Dvorak in America
in search of the new world


a National Endowment for the Humanities Project
with Pittsburgh Symphony Orchestra

by

Kaii Lee

 

Introduction


Based on the notion that Antonin Dvorak, as a mediator, recommended that American music should be composed with American material or theme, such as the negro spirituals and American folksongs, this project would be focused on the use of the spiritual, “Nobody Knows the Trouble I’ve Seen” and Stephen Foster’s song, “Susanna”.


First, the purpose of this project is to introduce various musical rhythmic patterns to 4th through 6th grade vocal students by utilizing the spiritual, “Nobody Knows the Trouble I’ve Seen”. Furthermore, by rewriting the lyrics with their own lives and daily experience, students could bring the song closer to their hearts.


When the process of the rhythmic patterns learning comes to an end, students will be able to determine how many sounds (syllables) are there in each phrase. Therefore, to rewrite the lyrics becomes an easy assignment. With the students’ own experience, “Nobody Knows the Trouble I’ve Seen” will become a 21st century song instantly.


The second part of this project, through Stephen Foster’s “Susanna”, is to introduce the melodic system, the intervals (the distance between any two tones) within the major/minor keys and pentatonic scales. After acquiring an understanding of the intonation of “Susanna”, students will then compose their own version with a new melody to accompany the original lyrics of “Susanna”.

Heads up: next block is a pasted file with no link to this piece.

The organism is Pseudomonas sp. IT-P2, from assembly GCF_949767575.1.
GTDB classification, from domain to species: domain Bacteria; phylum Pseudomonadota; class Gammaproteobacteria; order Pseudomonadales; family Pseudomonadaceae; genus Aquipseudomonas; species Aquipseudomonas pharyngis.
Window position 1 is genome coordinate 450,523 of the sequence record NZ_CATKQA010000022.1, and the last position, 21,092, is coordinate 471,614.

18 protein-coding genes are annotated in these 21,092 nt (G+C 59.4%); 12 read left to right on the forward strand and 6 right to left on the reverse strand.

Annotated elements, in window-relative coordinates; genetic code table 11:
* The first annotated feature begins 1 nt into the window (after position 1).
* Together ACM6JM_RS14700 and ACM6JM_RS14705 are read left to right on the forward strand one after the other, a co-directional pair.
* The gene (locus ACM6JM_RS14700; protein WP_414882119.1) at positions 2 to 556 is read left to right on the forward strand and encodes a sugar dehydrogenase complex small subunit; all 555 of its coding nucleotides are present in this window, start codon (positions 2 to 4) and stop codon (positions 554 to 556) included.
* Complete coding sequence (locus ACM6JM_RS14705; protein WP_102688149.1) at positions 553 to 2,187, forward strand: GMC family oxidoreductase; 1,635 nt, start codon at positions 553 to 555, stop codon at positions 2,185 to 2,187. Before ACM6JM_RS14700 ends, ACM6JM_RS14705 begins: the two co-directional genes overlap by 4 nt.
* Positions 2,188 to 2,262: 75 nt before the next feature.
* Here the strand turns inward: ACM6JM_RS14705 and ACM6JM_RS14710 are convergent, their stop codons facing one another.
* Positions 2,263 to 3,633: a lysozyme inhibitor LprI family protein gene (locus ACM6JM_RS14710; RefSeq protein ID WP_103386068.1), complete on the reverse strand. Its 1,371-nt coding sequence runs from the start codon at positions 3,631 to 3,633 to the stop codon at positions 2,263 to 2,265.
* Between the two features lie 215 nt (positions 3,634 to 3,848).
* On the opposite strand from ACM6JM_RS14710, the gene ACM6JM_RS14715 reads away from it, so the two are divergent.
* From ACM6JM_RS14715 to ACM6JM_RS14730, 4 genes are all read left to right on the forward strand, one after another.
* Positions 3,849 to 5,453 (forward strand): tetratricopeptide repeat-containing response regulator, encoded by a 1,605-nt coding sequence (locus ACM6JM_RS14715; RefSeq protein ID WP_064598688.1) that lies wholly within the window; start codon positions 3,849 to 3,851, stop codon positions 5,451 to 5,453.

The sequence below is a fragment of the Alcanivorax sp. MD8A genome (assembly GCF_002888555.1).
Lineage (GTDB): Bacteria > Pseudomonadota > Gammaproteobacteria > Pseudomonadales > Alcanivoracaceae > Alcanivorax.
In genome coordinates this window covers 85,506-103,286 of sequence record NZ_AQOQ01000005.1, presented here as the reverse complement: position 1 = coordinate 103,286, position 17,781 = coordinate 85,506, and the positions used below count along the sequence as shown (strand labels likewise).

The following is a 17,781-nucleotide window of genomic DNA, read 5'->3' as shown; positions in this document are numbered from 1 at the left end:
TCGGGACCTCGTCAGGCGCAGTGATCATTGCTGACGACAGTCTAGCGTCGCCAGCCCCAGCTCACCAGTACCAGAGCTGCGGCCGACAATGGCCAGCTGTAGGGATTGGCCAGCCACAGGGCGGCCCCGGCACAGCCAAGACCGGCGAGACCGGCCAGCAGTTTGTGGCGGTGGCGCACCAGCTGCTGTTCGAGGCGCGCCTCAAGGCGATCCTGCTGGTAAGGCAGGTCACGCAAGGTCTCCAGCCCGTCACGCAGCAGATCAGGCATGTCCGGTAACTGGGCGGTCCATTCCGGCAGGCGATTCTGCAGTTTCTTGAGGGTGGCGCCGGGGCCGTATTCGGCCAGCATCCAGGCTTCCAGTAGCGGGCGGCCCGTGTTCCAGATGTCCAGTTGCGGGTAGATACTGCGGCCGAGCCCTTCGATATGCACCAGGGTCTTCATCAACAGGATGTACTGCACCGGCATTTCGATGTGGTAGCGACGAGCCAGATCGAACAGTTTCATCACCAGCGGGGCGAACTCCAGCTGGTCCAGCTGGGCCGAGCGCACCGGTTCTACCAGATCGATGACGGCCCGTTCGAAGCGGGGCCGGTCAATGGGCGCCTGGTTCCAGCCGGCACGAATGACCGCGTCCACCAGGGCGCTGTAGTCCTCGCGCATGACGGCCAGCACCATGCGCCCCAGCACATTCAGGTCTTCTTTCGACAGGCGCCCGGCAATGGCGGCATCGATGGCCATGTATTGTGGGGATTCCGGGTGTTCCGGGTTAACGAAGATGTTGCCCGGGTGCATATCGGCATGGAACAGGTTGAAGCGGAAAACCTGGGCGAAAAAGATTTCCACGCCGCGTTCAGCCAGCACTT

Objectives


The musical rhythm is made with long and short silence and sound. Through these activities, students will understand the differences between a basic unit of one beat and its sub-divisions, and some of the variations. (See “Rhythm Break Down”).


The melodic system involves intonations that repeat, ascend or descend in directions. And, the tones can be arranged in unison (one tone repetition), step (neighboring tones), or skip (two tones with one or more other tones in between them). Through these activities, students will understand that a melody is simply made from intonations arranged in a specific order.


The ultimate goal of these activities is for students to perform their compositions during a school concert.

 

Standards


These exercises will address the following California State Standards according to the Visual and Performing Arts Content Standards for California Public Schools:

Strands Grades
California Content Standards
1.1
4
Read, write, and perform simple melodic notation in treble clef in major Keys. 
1.3
5
Read, write, and perform rhythmic notation, including quarter-note triplets and tied syncopation. 
2.1
6
Sing a repertoire of vocal literature representing various genres, styles, and cultures with expression, technical accuracy, good posture, tone quality, and vowel shape—written and memorized, by oneself and in ensembles (level of difficulty: 1 on a scale of 1–6).  
2.2
6
Sing music written in two parts.  
2.4
6
Compose short pieces in duple and triple meters. 

3.1

5

Describe the social functions of a variety of musical forms from various cultures and time periods (e.g., folk songs, dances). 
4.1
6
Develop criteria for evaluating the quality and effectiveness of musical performances and compositions, including arrangements and improvisations, and apply the criteria in personal listening and performing.  
4.2
4
Describe the characteristics that make a performance a work of art.  
5.1
6
Describe how knowledge of music connects to learning in other subject areas.  


Duration


The time required for these activities will be as followed: